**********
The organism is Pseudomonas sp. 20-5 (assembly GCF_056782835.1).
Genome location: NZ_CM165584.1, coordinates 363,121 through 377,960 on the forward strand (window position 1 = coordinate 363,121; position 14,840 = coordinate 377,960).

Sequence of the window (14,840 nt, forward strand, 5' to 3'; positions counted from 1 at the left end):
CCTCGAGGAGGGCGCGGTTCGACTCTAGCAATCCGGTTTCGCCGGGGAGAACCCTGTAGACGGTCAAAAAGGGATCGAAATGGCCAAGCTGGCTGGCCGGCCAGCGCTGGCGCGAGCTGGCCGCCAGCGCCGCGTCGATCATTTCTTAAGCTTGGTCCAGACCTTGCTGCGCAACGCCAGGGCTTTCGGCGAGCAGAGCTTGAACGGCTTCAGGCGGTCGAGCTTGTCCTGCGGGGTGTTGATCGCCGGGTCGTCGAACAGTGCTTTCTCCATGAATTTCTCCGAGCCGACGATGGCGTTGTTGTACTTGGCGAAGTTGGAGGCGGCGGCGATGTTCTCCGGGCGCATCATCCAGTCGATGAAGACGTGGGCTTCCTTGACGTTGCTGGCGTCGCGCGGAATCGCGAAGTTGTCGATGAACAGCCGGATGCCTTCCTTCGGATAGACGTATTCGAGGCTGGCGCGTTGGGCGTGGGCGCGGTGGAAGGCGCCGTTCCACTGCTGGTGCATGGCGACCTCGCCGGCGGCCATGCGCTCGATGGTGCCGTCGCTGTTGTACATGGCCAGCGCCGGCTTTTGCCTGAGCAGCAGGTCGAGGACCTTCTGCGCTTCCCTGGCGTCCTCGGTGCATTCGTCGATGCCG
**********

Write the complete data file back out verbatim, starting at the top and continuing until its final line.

The organism is Pseudomonas sp. 20-5 (assembly GCF_056782835.1).
Genome location: NZ_CM165584.1, coordinates 363,121 through 377,960 on the forward strand (window position 1 = coordinate 363,121; position 14,840 = coordinate 377,960).

Sequence of the window (14,840 nt, forward strand, 5' to 3'; positions counted from 1 at the left end):
CCTCGAGGAGGGCGCGGTTCGACTCTAGCAATCCGGTTTCGCCGGGGAGAACCCTGTAGACGGTCAAAAAGGGATCGAAATGGCCAAGCTGGCTGGCCGGCCAGCGCTGGCGCGAGCTGGCCGCCAGCGCCGCGTCGATCATTTCTTAAGCTTGGTCCAGACCTTGCTGCGCAACGCCAGGGCTTTCGGCGAGCAGAGCTTGAACGGCTTCAGGCGGTCGAGCTTGTCCTGCGGGGTGTTGATCGCCGGGTCGTCGAACAGTGCTTTCTCCATGAATTTCTCCGAGCCGACGATGGCGTTGTTGTACTTGGCGAAGTTGGAGGCGGCGGCGATGTTCTCCGGGCGCATCATCCAGTCGATGAAGACGTGGGCTTCCTTGACGTTGCTGGCGTCGCGCGGAATCGCGAAGTTGTCGATGAACAGCCGGATGCCTTCCTTCGGATAGACGTATTCGAGGCTGGCGCGTTGGGCGTGGGCGCGGTGGAAGGCGCCGTTCCACTGCTGGTGCATGGCGACCTCGCCGGCGGCCATGCGCTCGATGGTGCCGTCGCTGTTGTACATGGCCAGCGCCGGCTTTTGCCTGAGCAGCAGGTCGAGGACCTTCTGCGCTTCCCTGGCGTCCTCGGTGCATTCGTCGATGCCG